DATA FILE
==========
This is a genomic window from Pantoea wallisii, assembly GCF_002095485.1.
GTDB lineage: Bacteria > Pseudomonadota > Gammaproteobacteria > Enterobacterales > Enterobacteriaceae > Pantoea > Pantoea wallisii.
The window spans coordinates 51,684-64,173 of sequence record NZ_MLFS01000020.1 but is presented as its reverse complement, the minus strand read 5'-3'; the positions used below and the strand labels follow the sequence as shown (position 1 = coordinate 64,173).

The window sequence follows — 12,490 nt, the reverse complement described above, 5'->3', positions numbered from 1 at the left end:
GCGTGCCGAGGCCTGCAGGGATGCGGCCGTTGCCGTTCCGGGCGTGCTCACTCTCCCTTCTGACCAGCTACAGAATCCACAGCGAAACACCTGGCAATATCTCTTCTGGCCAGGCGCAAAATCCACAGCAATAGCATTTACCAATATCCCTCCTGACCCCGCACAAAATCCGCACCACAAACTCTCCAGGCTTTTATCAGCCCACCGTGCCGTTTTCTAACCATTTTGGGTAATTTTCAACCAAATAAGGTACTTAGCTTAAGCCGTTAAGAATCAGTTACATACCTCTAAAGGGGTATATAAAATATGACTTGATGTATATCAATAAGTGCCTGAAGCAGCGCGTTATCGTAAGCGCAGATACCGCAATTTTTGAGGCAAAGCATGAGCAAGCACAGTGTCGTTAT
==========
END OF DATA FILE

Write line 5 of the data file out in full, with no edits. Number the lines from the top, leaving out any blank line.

GCGTGCCGAGGCCTGCAGGGATGCGGCCGTTGCCGTTCCGGGCGTGCTCACTCTCCCTTCTGACCAGCTACAGAATCCACAGCGAAACACCTGGCAATATCTCTTCTGGCCAGGCGCAAAATCCACAGCAATAGCATTTACCAATATCCCTCCTGACCCCGCACAAAATCCGCACCACAAACTCTCCAGGCTTTTATCAGCCCACCGTGCCGTTTTCTAACCATTTTGGGTAATTTTCAACCAAATAAGGTACTTAGCTTAAGCCGTTAAGAATCAGTTACATACCTCTAAAGGGGTATATAAAATATGACTTGATGTATATCAATAAGTGCCTGAAGCAGCGCGTTATCGTAAGCGCAGATACCGCAATTTTTGAGGCAAAGCATGAGCAAGCACAGTGTCGTTAT